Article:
Those staring eyes… that bushy moustache… that accusatory finger. It’s one of the most iconic posters in history. With the caption Your Country Needs You, this poster encouraged thousands of young men to join the British Army in World War I. The poster works for a very simple reason: it triggers a deeply unpleasant sense of shame.

During World War I, the poster’s unconscious message was: “You’re not brave enough to fight”. Petrified by this fear – and the even greater fear of being exposed, epitomised by the pointing finger – young men flocked in their thousands to fight and die in the most appalling war in history.

A century later, that same fear of being exposed before our peers for not being good enough still lurks in the basement of pretty much everyone’s psyche. However, if you ask people whether they have any shame, the reply is very often “no.” This is accurate – to a point. We may not be conscious of any sense of shame. And yet it is there, unconsciously affecting every moment of our lives.

Shame centres on the emotions, the body and sexuality. It underlies all abuse and sexual dysfunction as well as a whole family of self-destructive emotional disorders including anxiety, panic attacks, self-harm, comfort eating and pornography addiction. Patriarchal societies use unconscious shame to perpetuate their anti-emotional and anti-sexual biases. (This is explored further in other posts.)

No one likes to acknowledge our collective unconscious shame because to do so requires acknowledging our individual shame, which can be traumatic. But as long as we avoid recognising our own personal shame we contribute to society’s collective shame. We perpetuate the out-dated belief that our emotions and sexuality must be repressed. Can you acknowledge your unconscious shame? You can do that by taking this self-test and being honest with yourself. Here are some of the ways in which unconscious shame manifests:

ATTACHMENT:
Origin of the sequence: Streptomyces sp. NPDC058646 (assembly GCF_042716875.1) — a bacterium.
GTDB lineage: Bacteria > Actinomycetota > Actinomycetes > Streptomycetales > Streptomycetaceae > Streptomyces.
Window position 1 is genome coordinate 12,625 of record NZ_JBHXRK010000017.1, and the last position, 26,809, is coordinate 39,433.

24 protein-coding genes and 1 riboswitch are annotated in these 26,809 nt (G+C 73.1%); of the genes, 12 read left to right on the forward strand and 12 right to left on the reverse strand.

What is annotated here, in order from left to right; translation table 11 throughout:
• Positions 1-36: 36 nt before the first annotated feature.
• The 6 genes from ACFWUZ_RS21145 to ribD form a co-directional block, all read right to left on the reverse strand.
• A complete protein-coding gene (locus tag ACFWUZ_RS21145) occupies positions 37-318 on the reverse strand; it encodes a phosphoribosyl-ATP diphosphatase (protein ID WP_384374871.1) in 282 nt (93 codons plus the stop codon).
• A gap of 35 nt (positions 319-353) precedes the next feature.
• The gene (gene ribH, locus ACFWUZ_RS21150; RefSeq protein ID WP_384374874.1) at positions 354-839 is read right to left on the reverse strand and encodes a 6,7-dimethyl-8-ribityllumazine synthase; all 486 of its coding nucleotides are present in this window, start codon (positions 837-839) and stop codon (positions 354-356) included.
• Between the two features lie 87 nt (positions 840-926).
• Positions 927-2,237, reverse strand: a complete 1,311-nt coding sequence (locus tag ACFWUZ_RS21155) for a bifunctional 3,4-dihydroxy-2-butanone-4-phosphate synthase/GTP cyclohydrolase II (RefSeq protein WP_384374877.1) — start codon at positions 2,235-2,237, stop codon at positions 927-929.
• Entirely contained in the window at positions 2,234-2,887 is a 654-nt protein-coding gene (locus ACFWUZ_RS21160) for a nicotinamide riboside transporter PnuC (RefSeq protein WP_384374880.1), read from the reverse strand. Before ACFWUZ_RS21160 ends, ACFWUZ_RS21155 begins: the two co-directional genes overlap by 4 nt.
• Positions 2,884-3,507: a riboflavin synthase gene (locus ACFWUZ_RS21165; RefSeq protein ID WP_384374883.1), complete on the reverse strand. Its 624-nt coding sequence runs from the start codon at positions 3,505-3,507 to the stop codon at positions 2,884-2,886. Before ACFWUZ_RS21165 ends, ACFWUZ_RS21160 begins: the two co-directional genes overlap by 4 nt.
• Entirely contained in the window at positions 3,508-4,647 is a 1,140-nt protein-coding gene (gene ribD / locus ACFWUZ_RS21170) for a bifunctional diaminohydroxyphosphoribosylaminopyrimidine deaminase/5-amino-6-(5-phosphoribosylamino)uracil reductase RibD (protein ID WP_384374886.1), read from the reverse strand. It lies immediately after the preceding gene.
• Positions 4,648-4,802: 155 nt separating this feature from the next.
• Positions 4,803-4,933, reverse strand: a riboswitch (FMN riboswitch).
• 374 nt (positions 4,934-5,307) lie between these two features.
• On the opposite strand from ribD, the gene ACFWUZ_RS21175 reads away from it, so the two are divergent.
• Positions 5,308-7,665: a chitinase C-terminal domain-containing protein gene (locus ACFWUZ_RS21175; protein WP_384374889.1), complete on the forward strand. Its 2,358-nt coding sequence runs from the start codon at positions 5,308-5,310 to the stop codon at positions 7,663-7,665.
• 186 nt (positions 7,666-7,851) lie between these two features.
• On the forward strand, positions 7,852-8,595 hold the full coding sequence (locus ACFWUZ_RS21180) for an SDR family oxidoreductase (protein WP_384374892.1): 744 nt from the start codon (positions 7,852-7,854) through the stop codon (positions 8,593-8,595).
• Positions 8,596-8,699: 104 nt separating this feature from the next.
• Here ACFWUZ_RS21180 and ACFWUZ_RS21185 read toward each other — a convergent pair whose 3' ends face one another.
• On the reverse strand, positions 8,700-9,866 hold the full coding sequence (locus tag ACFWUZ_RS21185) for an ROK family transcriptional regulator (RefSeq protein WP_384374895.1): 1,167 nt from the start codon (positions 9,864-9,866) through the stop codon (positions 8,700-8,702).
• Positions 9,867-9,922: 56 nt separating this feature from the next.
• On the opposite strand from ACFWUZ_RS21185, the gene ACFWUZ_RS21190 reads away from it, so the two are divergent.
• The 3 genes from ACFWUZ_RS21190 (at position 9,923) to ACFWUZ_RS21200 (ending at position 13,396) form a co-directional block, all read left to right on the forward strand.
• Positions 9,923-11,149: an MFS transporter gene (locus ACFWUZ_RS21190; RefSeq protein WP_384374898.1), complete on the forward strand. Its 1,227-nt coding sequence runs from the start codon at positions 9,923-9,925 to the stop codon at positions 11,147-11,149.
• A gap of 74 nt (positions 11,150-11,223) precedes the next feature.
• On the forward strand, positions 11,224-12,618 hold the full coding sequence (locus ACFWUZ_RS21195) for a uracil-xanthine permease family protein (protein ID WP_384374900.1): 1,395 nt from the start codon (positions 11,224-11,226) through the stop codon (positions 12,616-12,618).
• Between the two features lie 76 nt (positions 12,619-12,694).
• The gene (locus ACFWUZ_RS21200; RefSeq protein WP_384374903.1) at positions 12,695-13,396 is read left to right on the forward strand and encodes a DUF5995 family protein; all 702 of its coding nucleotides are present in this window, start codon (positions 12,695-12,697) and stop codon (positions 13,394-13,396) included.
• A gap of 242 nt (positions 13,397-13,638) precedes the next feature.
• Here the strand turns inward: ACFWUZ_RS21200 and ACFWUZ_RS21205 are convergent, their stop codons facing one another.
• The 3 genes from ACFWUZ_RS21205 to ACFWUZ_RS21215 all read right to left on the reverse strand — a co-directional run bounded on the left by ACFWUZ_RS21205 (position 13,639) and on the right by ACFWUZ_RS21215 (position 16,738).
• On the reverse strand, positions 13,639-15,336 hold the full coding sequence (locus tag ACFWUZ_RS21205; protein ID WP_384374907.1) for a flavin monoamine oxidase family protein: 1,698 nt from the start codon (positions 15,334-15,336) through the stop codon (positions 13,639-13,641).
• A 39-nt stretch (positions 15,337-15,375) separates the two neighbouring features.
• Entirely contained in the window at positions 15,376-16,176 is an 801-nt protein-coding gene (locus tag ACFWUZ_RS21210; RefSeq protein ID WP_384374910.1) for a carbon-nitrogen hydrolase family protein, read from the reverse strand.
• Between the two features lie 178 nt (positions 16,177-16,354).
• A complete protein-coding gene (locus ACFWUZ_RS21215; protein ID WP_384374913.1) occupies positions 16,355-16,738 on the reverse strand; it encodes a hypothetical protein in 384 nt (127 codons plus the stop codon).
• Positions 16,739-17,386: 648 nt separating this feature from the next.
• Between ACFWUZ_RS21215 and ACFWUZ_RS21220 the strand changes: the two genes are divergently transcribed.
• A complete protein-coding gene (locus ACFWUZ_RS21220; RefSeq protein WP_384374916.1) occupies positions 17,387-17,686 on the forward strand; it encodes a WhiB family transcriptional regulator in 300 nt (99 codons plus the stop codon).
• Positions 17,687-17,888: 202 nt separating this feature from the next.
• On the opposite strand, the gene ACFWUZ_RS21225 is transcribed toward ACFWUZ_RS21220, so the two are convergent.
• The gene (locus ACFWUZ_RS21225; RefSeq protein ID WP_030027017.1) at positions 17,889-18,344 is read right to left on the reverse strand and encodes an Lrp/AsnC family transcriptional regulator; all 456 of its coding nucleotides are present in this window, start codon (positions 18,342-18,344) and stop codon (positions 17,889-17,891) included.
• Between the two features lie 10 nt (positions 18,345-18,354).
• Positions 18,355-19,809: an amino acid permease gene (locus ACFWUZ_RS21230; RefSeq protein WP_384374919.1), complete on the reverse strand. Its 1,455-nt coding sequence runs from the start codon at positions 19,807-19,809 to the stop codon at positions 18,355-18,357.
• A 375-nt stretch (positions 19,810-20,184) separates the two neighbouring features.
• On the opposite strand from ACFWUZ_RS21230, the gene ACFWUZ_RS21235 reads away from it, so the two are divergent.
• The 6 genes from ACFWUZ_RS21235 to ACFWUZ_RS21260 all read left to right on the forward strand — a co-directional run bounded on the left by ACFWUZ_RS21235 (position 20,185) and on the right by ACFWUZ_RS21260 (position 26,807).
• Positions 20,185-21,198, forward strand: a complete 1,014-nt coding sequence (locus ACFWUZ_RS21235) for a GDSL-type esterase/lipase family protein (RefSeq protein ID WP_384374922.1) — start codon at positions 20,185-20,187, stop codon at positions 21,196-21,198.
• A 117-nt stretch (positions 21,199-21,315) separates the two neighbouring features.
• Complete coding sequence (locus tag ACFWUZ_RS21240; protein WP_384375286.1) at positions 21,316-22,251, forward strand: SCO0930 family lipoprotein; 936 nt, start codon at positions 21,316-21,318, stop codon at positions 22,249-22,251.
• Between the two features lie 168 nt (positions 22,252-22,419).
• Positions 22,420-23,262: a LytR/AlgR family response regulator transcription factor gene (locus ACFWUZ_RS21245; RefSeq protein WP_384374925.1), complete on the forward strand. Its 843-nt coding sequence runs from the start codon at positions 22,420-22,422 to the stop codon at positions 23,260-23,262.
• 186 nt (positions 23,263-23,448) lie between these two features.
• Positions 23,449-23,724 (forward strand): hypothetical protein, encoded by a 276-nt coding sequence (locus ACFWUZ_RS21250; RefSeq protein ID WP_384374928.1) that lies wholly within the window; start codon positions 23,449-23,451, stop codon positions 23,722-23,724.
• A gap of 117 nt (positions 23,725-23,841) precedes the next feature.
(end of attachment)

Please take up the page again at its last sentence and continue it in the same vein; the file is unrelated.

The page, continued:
General issues

  • You dislike public speaking
  • You dislike having your photograph taken
  • You have difficulty making decisions
  • You have difficulty acquiring skills
  • You have a fear of authority
  • You are a perfectionist (the shame of getting anything wrong)
  • You avoid opportunities for failure, e.g. exams, job interviews, being late
  • You avoid responsibility
  • You say you will do things but fail to follow through
  • You practice some form of self-harm (in the wider sense of the term)
  • You stare at the ground while walking

Emotional issues

  • You feel that you cannot cope
  • You experience significant stress or anxiety
  • You have difficulty handling change or confrontation
  • You feel like you are sometimes invisible to others
  • You feel like a loser, a loner, an outsider or a ‘black sheep’

Physical issues

  • You dislike the way your body looks
  • You feel squeamish at the sight of blood
  • You feel embarrassed at being seen in the toilet
  • You keep your genitals away from others when you hug
  • You have issues with anorexia, bulimia or comfort eating
  • You never go about naked

Sexual issues

  • You lack sexual confidence
  • You think or feel that sex is somehow ‘dirty’
  • You regard sex as only for procreation
  • You get little pleasure from sex
  • You don’t experiment with sex
  • You suffer from erectile dysfunction or premature ejaculation
  • You want to avoid your partner immediately after sex
  • You have difficulty discussing sex with your partner
  • You have a preoccupation with sex or pornography

This is a very brief checklist of behavioural patterns that are widely considered normal but are often indicators of unconscious shame. The more boxes you tick, the greater the extent to which your life is being negatively affected by unconscious shame.

The purpose of this test is not to make you feel bad. It’s purpose is to show you that aspects of your personality you may have thought were just ‘who you are’ are in fact ‘who you have been conditioned to be’. Once you understand that, you move into a position to change them – if you so choose.

The ability to notice the inter-relationship of our thoughts, feelings and actions whenever something disempowering occurs in our lives is a vital skill to develop on the journey from a shame and anxiety-based life to one based on clear thoughts, positive feelings and empowered actions.